It’s National Talk Like A Pirate Day!
Avast ye, why would we want to?
Pirates were and are a pretty nasty crew!
Of course, we’ve allowed them to be seen differently. There’s that ride at Disney, with its cute little characters chasing the town folk.
And of course, Jack Sparrow!
Johnny Depp, Errol Flynn, and Tyrone Power movies along with all those “bodice rippers” on sale in the Kroger book aisle have helped to dilute the real history.
Even James Mitchner used pirates in his novel Chesapeake.
It’s a good book, you should check it out.
Back to pirates.
The Golden Age of Piracy ran from about 1650 to 1730; eighty years of robbery, deception, plunder, and murder on the high seas.
Romanticized in literature and by Hollywood, pirates have morphed into entertaining, lusty Robin Hood’s who in reality didn’t exist.
They were, for the most part, the scum of the earth!
With the end of the War of Spanish Succession, which lasted from 1701 through 1714, many seamen were out of work. They got hungry fast.
As Spain, weakened but rebounding, was rebuilding its mercantile force, Buccaneers abounded on the bounding sea to rob the Spanish King of his ill-gotten Central and South American doubloons.
The Caribbean Sea was the main theater for the dastardly deeds of the devilish deck hands.
Buccaneers were pirates who generally worked in the Caribbean, and exclusively against the Spanish. They were cut-throat, mean, heartless, ill-fed, ill-bred, with little or no respect for life.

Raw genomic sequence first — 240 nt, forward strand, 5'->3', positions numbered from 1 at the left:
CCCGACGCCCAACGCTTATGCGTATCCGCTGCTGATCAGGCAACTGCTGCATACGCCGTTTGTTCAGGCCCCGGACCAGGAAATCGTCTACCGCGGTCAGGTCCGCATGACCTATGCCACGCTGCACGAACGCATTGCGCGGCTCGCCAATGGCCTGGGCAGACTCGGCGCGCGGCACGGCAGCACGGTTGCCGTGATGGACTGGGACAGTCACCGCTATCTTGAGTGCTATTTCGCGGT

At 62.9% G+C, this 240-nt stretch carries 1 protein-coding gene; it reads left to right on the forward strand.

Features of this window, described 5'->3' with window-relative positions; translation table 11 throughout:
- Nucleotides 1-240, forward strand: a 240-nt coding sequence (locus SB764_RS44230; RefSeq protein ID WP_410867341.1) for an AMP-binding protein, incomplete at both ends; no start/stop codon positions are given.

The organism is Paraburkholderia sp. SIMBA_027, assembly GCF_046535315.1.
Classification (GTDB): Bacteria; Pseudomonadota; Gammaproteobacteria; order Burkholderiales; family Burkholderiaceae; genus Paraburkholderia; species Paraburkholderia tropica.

But, the Pirate Round was much bigger. Sailing from Bermuda, Nassau, New York City and other Eastern American ports, the crew set a course to the south by southwest along the coast of Africa. Around the Cape of Good Hope to Madagascar, pirates took on fresh provisions, refit, re-crewed, and headed to richer ports – Asia, Africa, Europe and the Americas were all targets.
Ships would sail under a nation’s flag until close enough to attack. Then the Jolly Roger would be un-furled.
And even though most of it was at Sea, port cities, and towns were not without pirate invasions.
As in any business or government, which a pirate ship surely was, everything rises and falls on leadership. Ergo: most of the press went to the Ship’s Captain.
Henry Morgan, a true buccaneer, captured Panama, was captured himself, sent to England, tried, sentenced to hang, and wound UP as the Governor of Jamaica!!
I suppose it’s the devil you know.
Captain Kidd wasn’t so lucky. He was executed at London in 1701; people are still searching for the treasure he was to have buried.
Samuel “Black Sam” Bellamy considered himself a seafaring Robin Hood, and called his crew, “Robin Hood’s Men.” He piloted the Wydah, one of the most controversial pirate ships in history. First a slaver, it became a pirate ship and sank in 1717.
$300 million worth of gold coins and historically important artifacts were pulled UP from the bottom of the sea.
Calico Jack, a Cuban-English Pirate ravaged the Caribbean for a decade. He was captured, tried, and hanged.
There were generally no ladies on board pirate ships, unless they were captives, hostages, or secreted lovers. But there were lady pirates.
Anne Bonny and Mary Read were two female pirates.
It was a hard knocks life for Anne Bonny and she was looking for a way to escape. Mary Read had been reared as a boy by her family, went to military school, and charged all the ship’s repairs on her Home Depot card.
Both were members of Calico Jack’s crew.
Both were captured, tried, and both delayed their executions by claiming pregnancy.
Read did die in a pirate’s prison – complications, either during or after child-birth.
Bonny, well, she disappeared from the records – no one really knows: was she swung or was she sprung?
Pirates are just that: Pirates.
They worked for themselves, worked for the government when it would save them, and turned on one another at the drop of a cutlass!
So, g’head matey, have a bumboo on for me!
Happy Talk Like A Pirate Day!